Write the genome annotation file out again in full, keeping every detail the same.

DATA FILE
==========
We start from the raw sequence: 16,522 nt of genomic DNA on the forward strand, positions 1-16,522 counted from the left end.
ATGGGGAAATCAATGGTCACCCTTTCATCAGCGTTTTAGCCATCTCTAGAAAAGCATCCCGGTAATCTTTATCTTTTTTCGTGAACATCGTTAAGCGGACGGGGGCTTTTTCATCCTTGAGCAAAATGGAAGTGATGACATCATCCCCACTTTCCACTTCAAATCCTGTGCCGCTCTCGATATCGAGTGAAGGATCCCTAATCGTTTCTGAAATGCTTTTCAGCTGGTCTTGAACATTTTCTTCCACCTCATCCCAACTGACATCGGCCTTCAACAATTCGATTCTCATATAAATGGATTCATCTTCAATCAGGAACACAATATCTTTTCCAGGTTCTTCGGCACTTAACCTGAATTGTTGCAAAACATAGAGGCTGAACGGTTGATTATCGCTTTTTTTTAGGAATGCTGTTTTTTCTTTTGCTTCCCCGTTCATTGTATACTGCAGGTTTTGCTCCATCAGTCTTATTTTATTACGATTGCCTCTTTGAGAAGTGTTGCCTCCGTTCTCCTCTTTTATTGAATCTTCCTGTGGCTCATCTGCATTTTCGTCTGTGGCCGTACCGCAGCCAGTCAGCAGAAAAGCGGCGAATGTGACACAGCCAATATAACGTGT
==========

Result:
We start from the raw sequence: 16,522 nt of genomic DNA on the forward strand, positions 1-16,522 counted from the left end.
ATGGGGAAATCAATGGTCACCCTTTCATCAGCGTTTTAGCCATCTCTAGAAAAGCATCCCGGTAATCTTTATCTTTTTTCGTGAACATCGTTAAGCGGACGGGGGCTTTTTCATCCTTGAGCAAAATGGAAGTGATGACATCATCCCCACTTTCCACTTCAAATCCTGTGCCGCTCTCGATATCGAGTGAAGGATCCCTAATCGTTTCTGAAATGCTTTTCAGCTGGTCTTGAACATTTTCTTCCACCTCATCCCAACTGACATCGGCCTTCAACAATTCGATTCTCATATAAATGGATTCATCTTCAATCAGGAACACAATATCTTTTCCAGGTTCTTCGGCACTTAACCTGAATTGTTGCAAAACATAGAGGCTGAACGGTTGATTATCGCTTTTTTTTAGGAATGCTGTTTTTTCTTTTGCTTCCCCGTTCATTGTATACTGCAGGTTTTGCTCCATCAGTCTTATTTTATTACGATTGCCTCTTTGAGAAGTGTTGCCTCCGTTCTCCTCTTTTATTGAATCTTCCTGTGGCTCATCTGCATTTTCGTCTGTGGCCGTACCGCAGCCAGTCAGCAGAAAAGCGGCGAATGTGACACAGCCAATATAACGTGT